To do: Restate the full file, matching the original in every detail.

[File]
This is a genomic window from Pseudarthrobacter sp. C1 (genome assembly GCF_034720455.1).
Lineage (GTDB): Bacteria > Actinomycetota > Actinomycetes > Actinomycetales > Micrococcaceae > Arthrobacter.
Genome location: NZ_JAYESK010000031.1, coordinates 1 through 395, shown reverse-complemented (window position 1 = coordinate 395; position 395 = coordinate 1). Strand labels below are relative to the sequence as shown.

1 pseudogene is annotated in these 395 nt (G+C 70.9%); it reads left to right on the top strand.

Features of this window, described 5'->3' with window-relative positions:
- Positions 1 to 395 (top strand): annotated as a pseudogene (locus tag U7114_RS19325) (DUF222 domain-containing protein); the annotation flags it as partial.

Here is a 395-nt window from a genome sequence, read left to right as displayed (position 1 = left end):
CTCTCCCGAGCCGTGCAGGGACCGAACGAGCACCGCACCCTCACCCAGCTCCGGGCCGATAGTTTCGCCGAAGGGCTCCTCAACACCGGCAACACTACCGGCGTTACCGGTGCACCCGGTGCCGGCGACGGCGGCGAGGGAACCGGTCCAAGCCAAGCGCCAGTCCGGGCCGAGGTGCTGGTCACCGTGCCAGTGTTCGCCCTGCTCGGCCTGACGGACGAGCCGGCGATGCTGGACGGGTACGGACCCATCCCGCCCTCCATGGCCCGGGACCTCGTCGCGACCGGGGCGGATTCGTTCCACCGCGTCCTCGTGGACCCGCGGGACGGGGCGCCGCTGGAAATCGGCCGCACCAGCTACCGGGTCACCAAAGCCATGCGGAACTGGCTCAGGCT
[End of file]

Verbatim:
This is a genomic window from Pseudarthrobacter sp. C1 (genome assembly GCF_034720455.1).
Lineage (GTDB): Bacteria > Actinomycetota > Actinomycetes > Actinomycetales > Micrococcaceae > Arthrobacter.
Genome location: NZ_JAYESK010000031.1, coordinates 1 through 395, shown reverse-complemented (window position 1 = coordinate 395; position 395 = coordinate 1). Strand labels below are relative to the sequence as shown.

1 pseudogene is annotated in these 395 nt (G+C 70.9%); it reads left to right on the top strand.

Features of this window, described 5'->3' with window-relative positions:
- Positions 1 to 395 (top strand): annotated as a pseudogene (locus tag U7114_RS19325) (DUF222 domain-containing protein); the annotation flags it as partial.

Here is a 395-nt window from a genome sequence, read left to right as displayed (position 1 = left end):
CTCTCCCGAGCCGTGCAGGGACCGAACGAGCACCGCACCCTCACCCAGCTCCGGGCCGATAGTTTCGCCGAAGGGCTCCTCAACACCGGCAACACTACCGGCGTTACCGGTGCACCCGGTGCCGGCGACGGCGGCGAGGGAACCGGTCCAAGCCAAGCGCCAGTCCGGGCCGAGGTGCTGGTCACCGTGCCAGTGTTCGCCCTGCTCGGCCTGACGGACGAGCCGGCGATGCTGGACGGGTACGGACCCATCCCGCCCTCCATGGCCCGGGACCTCGTCGCGACCGGGGCGGATTCGTTCCACCGCGTCCTCGTGGACCCGCGGGACGGGGCGCCGCTGGAAATCGGCCGCACCAGCTACCGGGTCACCAAAGCCATGCGGAACTGGCTCAGGCT